Social skills problems
Difficulty completing homework
Moderately high test anxiety
Case Study Continued
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Likes to read
Struggles with Math and Written Lang.
Reading Composite – 106
Math Composite – 88
Wr. Lang. Composite – 73
Oral Lang Composite - 87
List your processing hypotheses to account for
low achievement and background factors
Case Study Continued
Reveiw Jacob’s Proc. Analysis Worksheet
What are his processing deficits?
What are his processing strengths?
Do his processing deficits link to his low
achievement areas?
5. Does his processing profile explain his learning
difficulties?
6. Does he qualify for SLD in processing?
7. What else should be tested?
Link
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Support for Strengths and
Weaknesses
1. Informal data supports test scores and
results of score analysis
2. Corroboration especially needed when
scores differences are less than one
standard deviation (12-14 points)
3. Integrate data when writing report
4. They match with specific academic areas
they are highly related to
Evidence for a Processing Disorder
and SLD Diagnosis
1. It’s not specific to one environment
2. A normative weakness (below average score)
3. Intra-individual: score is significantly weaker than
predicted from discrepancy analysis
4. Best if it’s an intra-individual weakness and a
normative weakness (this is a deficit)
5. It’s impairing academic learning
6. The low psychological processes and low
academics have research-based links
7. The linked process and academic skills both have
low scores (consistency approach)
8. Non-LD also have strengths and weaknesses
Consistency Approach
• With processing, use a consistency
approach, not a discrepancy approach
– Low process + low academic skill = SLD
– NOT high process + low academic skill
Diversity/Equity Issues
1. Less culturally loaded (e.g. verbal)
processing tests have fewer differences
between racial, ethnic, SES groups
2. K-ABC, a processing type of IQ test has
minimal differences
3. Ortiz et al. low cultural loading: Visual,
Processing Speed, Retrieval, Fluid
Reasoning, Working Memory
4. Rating scales: Executive, Attention
Psychological Processing
Analyzer
1. Available at www.psychprocesses.com
2. Identifies strengths and weaknesses
3. Conducts cross-battery analysis using
composites and/or subtest standard
scores
4. 11 psychological processes
5. From 22 different scales: cognitive,
achieve., rating, and processing (list)
Psychological Processing
Analyzer
1. Composite and subtests are limited to
those that are fairly direct measures
2. Some are re-classified based on the
primary demands of the task; example
3. Difference formulas based on reliability
coefficients of composites/subtests
4. Regression toward the mean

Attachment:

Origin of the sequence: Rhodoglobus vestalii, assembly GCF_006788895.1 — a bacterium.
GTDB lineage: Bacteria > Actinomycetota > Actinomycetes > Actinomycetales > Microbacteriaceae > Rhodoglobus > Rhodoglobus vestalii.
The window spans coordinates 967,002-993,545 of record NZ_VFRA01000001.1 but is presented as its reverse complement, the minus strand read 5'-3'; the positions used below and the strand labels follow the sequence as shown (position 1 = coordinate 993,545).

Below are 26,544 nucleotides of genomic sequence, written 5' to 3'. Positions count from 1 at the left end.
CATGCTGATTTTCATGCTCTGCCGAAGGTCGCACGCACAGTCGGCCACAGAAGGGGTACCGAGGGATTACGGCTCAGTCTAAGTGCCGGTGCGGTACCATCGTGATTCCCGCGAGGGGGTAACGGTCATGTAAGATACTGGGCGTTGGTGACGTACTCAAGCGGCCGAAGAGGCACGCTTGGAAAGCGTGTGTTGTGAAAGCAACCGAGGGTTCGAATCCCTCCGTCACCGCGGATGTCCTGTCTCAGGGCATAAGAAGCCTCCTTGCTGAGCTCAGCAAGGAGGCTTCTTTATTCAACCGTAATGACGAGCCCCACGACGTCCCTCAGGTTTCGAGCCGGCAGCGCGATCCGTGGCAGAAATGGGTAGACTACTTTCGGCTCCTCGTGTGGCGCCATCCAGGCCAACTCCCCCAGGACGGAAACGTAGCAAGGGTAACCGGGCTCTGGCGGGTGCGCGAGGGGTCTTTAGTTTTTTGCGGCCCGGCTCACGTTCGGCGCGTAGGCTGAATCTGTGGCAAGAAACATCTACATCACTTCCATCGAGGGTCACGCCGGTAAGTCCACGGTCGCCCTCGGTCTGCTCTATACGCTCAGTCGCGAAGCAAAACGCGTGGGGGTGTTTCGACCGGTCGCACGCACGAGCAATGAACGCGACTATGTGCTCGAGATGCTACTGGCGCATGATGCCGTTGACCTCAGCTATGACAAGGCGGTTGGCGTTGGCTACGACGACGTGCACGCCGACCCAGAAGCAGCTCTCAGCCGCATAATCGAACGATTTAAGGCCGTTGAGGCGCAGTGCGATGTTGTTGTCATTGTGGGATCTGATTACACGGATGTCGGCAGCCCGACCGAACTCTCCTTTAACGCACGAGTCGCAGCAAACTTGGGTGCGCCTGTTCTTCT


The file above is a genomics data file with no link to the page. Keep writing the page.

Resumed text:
5. .01 or .05 level of significance
Psychological Processing
Analyzer
1. All scores converted to standard scores
2. Non-unitary process scores are flagged
3. Predicted score for each processes
based on mean of other 10
4. Differences greater than critical values
are intra-individual weaknesses
5. Deficits are both types of weaknesses
6. Pairwise comparisons are optional
PPA Case Study
Struggling 2nd year college student
Significant problems with math
Intensive tutoring in past
Indications of memory problems
Family history of LD
Administered WJ III COG., WMS-IV, and
parts of WAIS-IV
7. See results
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Rating Scales: Children’s Psychological
Processes Scale (CPPS)
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Standardized teacher rating scale
Ages 5-0-0 to 12-11-30
121 items across 11 subscales
Internet, web-based test
Administration time of 15 minutes
Online scoring and report
Author: Milton Dehn; published by
Schoolhouse Educational Services, 2012
8. Measurement Consultant: Kevin McGrew
Uses of the CPPS
1. LD Evaluations
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Identify psych processing deficits
Pattern of strengths and weaknesses
Planning further assessment
Planning interventions
2. Screening
1. Identifies need for intervention
2. Predicts academic skills development
3. Useful in planning comprehensive assessment
3. Measure progress during interventions
1. Through the use of change-sensitive W-scores
CPPS Items
• Grouped by subscale
• In developmental (ability) order from
lowest item to highest item
• Link
Conclusions About Processing
Assessment
• It can be done well but there are
challenges
• Professional judgment is necessary
• Selective, cross-battery testing necessary
• Test the processes associated with the
academic deficiency
• Use the consistency approach
• Explain the link
Selecting and Planning Processing
Interventions
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Based on data and assessment findings
Individualize based on profile
Select processes related to academic concern
Take individual’s abilities and cognitive load of
task into consideration---don’t overload WM
• Interventions are not necessarily processing
specific but rather academic that match with the
processing problems; e.g. phonics-based
reading for a phonological deficit
Interventions for Processing
Weaknesses & Deficits, in General
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Strengthen weakness if possible
Utilize the strong areas more
Or do both
Modifications that reduce the need to use
the weak processes
5. Use methods that involve other
processes, more of the brain
Processes with Best EvidenceBased Interventions
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Attention
Auditory Processing
Executive Functions; Planning
Long-Term Recall
Oral Language
Phonological Processing
Working Memory